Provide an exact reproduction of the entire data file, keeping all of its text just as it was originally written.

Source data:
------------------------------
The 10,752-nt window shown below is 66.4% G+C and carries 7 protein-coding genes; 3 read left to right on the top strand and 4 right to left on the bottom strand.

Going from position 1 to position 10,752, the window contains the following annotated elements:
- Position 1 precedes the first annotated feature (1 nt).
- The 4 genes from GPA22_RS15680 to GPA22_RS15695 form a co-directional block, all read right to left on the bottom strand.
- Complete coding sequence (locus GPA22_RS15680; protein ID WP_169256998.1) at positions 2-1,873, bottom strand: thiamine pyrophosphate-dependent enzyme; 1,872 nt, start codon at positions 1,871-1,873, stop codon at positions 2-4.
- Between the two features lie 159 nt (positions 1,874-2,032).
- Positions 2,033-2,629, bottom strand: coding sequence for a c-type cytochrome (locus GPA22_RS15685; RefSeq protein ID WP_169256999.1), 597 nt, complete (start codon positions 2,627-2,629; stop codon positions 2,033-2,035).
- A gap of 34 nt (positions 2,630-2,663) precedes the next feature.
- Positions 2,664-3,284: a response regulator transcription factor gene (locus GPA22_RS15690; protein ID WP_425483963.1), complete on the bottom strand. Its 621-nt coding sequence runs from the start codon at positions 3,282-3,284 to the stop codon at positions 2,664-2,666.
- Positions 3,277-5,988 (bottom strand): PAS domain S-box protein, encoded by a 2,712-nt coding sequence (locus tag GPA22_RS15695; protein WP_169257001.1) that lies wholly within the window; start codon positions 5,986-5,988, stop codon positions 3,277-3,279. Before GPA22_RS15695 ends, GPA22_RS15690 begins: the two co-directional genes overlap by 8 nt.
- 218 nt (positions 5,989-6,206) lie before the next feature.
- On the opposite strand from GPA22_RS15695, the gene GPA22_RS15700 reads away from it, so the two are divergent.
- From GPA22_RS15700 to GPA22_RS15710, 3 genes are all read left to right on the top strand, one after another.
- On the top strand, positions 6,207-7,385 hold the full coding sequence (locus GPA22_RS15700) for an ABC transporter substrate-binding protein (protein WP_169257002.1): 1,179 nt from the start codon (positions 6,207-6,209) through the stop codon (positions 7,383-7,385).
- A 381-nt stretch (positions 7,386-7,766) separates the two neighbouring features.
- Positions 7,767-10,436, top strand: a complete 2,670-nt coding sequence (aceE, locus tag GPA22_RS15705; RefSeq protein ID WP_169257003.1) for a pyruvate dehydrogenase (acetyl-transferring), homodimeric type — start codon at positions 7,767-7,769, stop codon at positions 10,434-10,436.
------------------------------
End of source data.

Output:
The 10,752-nt window shown below is 66.4% G+C and carries 7 protein-coding genes; 3 read left to right on the top strand and 4 right to left on the bottom strand.

Going from position 1 to position 10,752, the window contains the following annotated elements:
- Position 1 precedes the first annotated feature (1 nt).
- The 4 genes from GPA22_RS15680 to GPA22_RS15695 form a co-directional block, all read right to left on the bottom strand.
- Complete coding sequence (locus GPA22_RS15680; protein ID WP_169256998.1) at positions 2-1,873, bottom strand: thiamine pyrophosphate-dependent enzyme; 1,872 nt, start codon at positions 1,871-1,873, stop codon at positions 2-4.
- Between the two features lie 159 nt (positions 1,874-2,032).
- Positions 2,033-2,629, bottom strand: coding sequence for a c-type cytochrome (locus GPA22_RS15685; RefSeq protein ID WP_169256999.1), 597 nt, complete (start codon positions 2,627-2,629; stop codon positions 2,033-2,035).
- A gap of 34 nt (positions 2,630-2,663) precedes the next feature.
- Positions 2,664-3,284: a response regulator transcription factor gene (locus GPA22_RS15690; protein ID WP_425483963.1), complete on the bottom strand. Its 621-nt coding sequence runs from the start codon at positions 3,282-3,284 to the stop codon at positions 2,664-2,666.
- Positions 3,277-5,988 (bottom strand): PAS domain S-box protein, encoded by a 2,712-nt coding sequence (locus tag GPA22_RS15695; protein WP_169257001.1) that lies wholly within the window; start codon positions 5,986-5,988, stop codon positions 3,277-3,279. Before GPA22_RS15695 ends, GPA22_RS15690 begins: the two co-directional genes overlap by 8 nt.
- 218 nt (positions 5,989-6,206) lie before the next feature.
- On the opposite strand from GPA22_RS15695, the gene GPA22_RS15700 reads away from it, so the two are divergent.
- From GPA22_RS15700 to GPA22_RS15710, 3 genes are all read left to right on the top strand, one after another.
- On the top strand, positions 6,207-7,385 hold the full coding sequence (locus GPA22_RS15700) for an ABC transporter substrate-binding protein (protein WP_169257002.1): 1,179 nt from the start codon (positions 6,207-6,209) through the stop codon (positions 7,383-7,385).
- A 381-nt stretch (positions 7,386-7,766) separates the two neighbouring features.
- Positions 7,767-10,436, top strand: a complete 2,670-nt coding sequence (aceE, locus tag GPA22_RS15705; RefSeq protein ID WP_169257003.1) for a pyruvate dehydrogenase (acetyl-transferring), homodimeric type — start codon at positions 7,767-7,769, stop codon at positions 10,434-10,436.